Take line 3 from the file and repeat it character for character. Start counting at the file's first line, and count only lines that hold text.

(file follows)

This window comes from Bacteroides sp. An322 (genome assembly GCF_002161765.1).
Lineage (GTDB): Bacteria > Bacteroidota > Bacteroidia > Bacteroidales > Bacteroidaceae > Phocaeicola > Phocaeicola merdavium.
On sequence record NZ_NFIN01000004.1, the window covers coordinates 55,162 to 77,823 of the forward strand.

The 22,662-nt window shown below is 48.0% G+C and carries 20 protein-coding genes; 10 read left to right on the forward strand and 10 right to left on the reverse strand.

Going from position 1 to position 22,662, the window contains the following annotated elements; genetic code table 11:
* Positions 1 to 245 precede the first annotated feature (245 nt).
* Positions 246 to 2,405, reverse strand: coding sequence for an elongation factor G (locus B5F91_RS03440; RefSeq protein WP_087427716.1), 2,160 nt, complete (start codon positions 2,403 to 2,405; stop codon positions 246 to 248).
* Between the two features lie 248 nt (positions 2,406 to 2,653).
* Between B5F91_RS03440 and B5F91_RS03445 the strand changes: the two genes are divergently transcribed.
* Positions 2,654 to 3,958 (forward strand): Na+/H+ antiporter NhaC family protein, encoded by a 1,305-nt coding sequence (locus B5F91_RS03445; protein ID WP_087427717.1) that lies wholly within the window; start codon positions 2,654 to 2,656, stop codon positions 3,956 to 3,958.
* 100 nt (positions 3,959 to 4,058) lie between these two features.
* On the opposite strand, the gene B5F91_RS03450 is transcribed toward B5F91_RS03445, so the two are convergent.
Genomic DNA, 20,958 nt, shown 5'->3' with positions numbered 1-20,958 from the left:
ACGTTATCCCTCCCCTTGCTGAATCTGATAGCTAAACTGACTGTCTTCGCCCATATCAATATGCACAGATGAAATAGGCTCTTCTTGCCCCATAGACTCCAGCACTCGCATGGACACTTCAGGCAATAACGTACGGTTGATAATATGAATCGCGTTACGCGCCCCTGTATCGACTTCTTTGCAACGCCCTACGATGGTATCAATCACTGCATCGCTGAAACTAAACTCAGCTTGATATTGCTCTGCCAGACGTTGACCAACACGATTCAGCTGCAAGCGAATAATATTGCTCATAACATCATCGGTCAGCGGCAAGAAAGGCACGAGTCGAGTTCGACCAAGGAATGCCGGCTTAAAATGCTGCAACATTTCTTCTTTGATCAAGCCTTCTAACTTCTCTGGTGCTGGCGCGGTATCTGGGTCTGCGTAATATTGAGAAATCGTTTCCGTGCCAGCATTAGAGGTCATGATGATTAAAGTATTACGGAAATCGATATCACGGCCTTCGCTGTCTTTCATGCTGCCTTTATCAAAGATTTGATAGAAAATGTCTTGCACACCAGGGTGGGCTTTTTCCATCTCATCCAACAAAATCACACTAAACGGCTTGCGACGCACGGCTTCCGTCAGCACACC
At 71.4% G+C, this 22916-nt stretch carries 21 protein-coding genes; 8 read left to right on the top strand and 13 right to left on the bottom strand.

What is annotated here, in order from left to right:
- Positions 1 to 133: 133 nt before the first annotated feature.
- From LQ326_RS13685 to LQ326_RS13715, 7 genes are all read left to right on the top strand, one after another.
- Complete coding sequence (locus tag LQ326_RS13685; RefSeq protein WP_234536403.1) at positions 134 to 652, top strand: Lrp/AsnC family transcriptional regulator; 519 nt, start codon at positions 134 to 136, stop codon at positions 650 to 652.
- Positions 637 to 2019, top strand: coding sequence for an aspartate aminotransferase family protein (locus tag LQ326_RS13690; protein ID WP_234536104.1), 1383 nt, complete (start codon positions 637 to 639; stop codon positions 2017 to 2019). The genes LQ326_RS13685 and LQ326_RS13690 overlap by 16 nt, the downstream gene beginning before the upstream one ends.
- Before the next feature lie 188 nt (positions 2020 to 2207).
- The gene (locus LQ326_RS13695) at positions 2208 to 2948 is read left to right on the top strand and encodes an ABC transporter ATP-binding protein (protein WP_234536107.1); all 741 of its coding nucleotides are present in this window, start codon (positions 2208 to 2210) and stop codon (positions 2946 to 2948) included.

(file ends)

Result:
On sequence record NZ_NFIN01000004.1, the window covers coordinates 55,162 to 77,823 of the forward strand.